This was my sophomore summer with the Literary Lab. I started the summer ready to capitalize on my veteran knowledge and pick up where I left off. I did just that when I spent the the first weeks of summer
I first became familiar with the Literary Lab when I took a class on literary text mining in R with Mark Algee-Hewitt last winter. From discussing the philosophies behind the digital humanities to constructing cluster dendrograms (plus lots of other
On my first day of work, I looked up the term “operationalize” in the dictionary. A mixture of curiosity and sheer pragmatism led me to do this; after all, the project I was about to embark on aimed to “operationalize
In recent months we’ve been working on a couple of projects here in the Lab that are making use of the Extracted Features data from HathiTrust. To help kick off the lab’s new Techne series, I wanted to take a look at some of the programming patterns we’ve been using that make it easier to work these kinds of large data sets – namely the “Message Passing Interface” (MPI), a set of semantics for spreading out programs in large computing grids.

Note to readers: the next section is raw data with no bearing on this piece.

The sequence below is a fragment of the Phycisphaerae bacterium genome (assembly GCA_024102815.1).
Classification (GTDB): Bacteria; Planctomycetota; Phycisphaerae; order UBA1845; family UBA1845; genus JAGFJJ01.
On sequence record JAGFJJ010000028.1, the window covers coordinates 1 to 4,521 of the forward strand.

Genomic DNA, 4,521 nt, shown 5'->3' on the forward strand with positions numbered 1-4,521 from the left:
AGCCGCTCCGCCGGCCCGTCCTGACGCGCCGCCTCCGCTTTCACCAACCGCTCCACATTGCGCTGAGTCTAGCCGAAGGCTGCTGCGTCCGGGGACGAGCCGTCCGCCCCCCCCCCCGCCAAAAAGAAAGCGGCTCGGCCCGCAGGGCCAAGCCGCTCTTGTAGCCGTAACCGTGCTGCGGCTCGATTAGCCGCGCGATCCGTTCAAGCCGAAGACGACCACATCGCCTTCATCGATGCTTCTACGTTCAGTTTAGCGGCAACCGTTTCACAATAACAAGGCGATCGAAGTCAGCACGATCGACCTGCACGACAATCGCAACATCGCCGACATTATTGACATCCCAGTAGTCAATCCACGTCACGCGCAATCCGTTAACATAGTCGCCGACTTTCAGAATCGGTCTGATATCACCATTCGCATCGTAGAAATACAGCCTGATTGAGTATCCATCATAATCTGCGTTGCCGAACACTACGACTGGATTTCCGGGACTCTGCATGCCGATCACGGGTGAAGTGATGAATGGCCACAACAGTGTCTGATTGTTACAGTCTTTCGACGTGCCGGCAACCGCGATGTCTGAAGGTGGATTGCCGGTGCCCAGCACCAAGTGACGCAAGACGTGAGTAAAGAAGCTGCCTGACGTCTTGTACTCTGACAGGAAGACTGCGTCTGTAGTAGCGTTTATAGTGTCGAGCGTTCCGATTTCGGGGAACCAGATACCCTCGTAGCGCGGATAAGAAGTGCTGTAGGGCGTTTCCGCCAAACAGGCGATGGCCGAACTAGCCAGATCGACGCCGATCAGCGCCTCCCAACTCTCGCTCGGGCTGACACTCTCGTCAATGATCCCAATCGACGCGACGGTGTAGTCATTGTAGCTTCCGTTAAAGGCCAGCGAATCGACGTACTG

The humanities are used to feeling embattled, and, consequently, to making excuses for their existence. We should be allowed to study literature, one such line of argument goes, because reading and writing make students better employees or better citizens or more empathic human beings — because literature has some merit that is not merely aesthetic.
Often, the most exciting moment of a Lab project occurs when our research takes an unexpected direction: we thought we were doing ‘a’, but it turns out that all along we’ve been doing ‘b’ (or, more often, should have been doing ‘b’). The realization that we’ve discovered something unexpected, the ability to be guided by the research and its results: these are what differentiates a Lab project from the traditional pursuits of the humanities.